and into their living room, a living room that hadn’t seen much honesty for a while.
In the short lived hush that followed, Isabell’s heart beat so hard she wondered if the people to either side could hear the pounding
in her chest. Jerry being dead changed everything. It meant she didn’t have to pretend.
Jeremy dear, can you come over on Sunday to connect my new computer to the dangle - Daddy doesn’t understand it. Thank you. This is your mother.
Jerry lounged against the kitchen counter, new green jogging bottoms pinching
up a roll of flab at his midriff. He surveyed the text and tapped reply.
No need to tell me who you are Mum. To the dangle eh? Are you into something kinky? No wonder Dad’s a bit flummoxed
send and smirked. Jerry’s mother was not a woman to be trifled with and wilful misinterpretation of her words was guaranteed to get her hackles up. Jerry knew she’d be forced to restrain herself as she was looking for a favour. Almost immediately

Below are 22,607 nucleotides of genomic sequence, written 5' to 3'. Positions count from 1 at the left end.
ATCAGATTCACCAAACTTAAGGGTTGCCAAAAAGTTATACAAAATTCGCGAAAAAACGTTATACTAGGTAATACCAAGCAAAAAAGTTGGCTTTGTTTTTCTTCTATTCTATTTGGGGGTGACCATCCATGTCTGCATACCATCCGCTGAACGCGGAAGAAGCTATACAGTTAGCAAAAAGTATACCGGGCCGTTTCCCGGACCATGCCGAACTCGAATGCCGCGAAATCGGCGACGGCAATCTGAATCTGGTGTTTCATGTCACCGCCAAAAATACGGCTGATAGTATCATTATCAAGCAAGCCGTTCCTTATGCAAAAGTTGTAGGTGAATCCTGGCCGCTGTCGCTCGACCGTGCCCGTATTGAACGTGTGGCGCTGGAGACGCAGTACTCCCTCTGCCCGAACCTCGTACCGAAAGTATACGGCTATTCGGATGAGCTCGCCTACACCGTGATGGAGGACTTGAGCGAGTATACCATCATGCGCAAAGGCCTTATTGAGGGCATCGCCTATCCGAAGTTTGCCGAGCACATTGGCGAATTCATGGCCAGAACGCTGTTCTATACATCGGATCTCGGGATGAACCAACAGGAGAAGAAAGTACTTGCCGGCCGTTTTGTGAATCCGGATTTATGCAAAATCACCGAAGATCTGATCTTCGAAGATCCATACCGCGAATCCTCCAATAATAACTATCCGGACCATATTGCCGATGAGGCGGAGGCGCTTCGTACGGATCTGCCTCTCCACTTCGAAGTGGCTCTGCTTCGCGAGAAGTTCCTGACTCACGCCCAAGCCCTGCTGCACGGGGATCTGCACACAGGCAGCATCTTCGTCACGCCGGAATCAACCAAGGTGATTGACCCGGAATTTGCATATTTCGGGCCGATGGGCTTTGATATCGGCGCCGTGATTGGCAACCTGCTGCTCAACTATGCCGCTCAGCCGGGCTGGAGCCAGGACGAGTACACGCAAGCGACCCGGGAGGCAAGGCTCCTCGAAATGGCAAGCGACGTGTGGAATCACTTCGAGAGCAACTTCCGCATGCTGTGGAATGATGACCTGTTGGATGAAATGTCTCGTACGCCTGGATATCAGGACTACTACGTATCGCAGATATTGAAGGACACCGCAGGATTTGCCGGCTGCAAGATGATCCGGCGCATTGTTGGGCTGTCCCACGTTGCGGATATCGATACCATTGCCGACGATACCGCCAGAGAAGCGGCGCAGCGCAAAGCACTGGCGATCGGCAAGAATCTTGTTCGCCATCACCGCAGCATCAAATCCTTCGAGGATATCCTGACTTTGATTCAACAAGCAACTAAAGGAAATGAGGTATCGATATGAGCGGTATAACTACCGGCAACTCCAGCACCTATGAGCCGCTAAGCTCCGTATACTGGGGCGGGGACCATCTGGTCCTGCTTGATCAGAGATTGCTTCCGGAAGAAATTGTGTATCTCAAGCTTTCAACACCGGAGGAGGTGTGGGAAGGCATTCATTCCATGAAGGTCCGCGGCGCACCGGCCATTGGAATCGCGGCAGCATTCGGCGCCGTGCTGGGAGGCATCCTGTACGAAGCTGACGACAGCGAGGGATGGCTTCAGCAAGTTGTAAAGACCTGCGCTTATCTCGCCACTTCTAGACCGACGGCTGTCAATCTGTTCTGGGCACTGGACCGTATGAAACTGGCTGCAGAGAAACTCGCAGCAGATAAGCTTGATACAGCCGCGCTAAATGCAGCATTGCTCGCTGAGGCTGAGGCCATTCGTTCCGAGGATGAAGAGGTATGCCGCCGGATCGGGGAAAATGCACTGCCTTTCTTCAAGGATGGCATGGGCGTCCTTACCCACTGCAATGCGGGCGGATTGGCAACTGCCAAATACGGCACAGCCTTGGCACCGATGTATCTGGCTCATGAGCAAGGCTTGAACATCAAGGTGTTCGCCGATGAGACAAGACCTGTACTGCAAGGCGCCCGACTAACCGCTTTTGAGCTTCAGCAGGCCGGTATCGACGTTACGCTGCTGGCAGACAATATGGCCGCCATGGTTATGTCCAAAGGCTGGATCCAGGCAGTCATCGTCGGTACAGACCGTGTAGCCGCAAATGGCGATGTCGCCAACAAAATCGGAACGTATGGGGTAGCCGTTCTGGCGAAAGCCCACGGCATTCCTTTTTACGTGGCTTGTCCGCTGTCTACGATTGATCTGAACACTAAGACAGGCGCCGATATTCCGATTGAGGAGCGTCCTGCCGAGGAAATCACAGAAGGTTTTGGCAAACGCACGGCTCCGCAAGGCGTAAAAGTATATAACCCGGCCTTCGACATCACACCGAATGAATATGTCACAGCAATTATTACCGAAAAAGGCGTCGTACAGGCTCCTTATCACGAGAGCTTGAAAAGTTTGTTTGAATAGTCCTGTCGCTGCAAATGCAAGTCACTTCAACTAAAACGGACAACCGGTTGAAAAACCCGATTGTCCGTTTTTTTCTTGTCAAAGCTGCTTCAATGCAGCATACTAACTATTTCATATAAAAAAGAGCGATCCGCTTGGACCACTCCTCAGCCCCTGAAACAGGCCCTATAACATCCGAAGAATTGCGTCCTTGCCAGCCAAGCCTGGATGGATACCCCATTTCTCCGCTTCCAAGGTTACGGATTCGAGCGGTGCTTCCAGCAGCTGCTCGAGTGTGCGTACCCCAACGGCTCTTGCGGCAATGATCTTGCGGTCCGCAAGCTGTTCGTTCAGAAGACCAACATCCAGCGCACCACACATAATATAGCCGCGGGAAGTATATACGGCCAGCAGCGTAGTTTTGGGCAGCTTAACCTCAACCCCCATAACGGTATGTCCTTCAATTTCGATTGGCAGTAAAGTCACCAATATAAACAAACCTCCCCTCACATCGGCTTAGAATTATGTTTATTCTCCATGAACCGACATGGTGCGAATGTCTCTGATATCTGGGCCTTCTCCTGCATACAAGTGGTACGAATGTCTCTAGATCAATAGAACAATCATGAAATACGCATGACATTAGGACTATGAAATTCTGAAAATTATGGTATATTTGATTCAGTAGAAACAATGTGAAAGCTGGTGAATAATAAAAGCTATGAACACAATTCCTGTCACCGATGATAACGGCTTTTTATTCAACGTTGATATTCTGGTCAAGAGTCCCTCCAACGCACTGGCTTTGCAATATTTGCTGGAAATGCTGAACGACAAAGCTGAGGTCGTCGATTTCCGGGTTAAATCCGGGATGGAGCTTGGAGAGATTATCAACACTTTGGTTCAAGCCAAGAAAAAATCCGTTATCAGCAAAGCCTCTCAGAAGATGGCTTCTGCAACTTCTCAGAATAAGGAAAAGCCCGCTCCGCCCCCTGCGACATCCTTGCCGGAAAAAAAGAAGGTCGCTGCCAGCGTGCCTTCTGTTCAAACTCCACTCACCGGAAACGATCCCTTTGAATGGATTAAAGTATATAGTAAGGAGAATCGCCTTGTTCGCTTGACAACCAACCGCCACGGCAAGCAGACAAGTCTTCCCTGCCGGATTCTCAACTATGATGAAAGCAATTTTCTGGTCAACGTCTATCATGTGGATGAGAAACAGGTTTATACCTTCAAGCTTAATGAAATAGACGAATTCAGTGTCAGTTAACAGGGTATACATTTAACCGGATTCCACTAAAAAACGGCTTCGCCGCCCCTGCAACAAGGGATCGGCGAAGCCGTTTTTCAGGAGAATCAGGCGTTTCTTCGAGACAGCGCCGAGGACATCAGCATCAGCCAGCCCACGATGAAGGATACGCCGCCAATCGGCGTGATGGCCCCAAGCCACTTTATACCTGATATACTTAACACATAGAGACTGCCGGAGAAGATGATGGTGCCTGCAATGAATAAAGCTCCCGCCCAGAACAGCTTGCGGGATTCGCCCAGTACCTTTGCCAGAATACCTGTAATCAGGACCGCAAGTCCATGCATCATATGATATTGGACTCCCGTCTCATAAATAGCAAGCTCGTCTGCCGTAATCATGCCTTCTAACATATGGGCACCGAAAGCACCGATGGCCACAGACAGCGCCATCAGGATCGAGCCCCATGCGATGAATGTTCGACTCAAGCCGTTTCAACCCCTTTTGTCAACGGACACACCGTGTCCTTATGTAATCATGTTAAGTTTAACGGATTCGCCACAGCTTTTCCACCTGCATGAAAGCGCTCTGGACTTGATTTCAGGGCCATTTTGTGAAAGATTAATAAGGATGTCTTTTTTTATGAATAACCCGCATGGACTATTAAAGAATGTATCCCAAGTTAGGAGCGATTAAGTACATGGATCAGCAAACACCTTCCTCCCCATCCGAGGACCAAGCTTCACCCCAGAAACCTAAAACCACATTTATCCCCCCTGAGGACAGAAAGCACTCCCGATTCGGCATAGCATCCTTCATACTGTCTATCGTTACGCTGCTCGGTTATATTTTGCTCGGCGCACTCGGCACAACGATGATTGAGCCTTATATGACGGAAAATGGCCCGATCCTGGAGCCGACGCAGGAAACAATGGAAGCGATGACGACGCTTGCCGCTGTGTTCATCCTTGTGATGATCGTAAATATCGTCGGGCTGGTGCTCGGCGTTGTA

it beeped in reply.
Don’t be so puerile Jeremy. You know perfectly well what I mean. What time shall I expect you? Mummy.
Of course, Jerry’s attendance was never really in question, so he angled
for lunch in his reply. Decent food had been in short supply since Rachel had returned from the hospital with their first child in tow a couple of months ago. One of Mum’s Sunday roasts would go down a treat.
Jerry slid the
phone into his back pocket, put his hands on his hips and pursed his lips. “Jeh-remy!” he called out in impersonation, “Don’t mock my dangle! Daddy doesn’t understand it!” He minced over to the table, right arm held tightly
cocked to his chest, fingers bent over, “Jeh-remy, really!”
He let his eyes trail across the spread of unopened brown envelopes on the table and settled instead on the paper, flicking it open from the back. The Blues were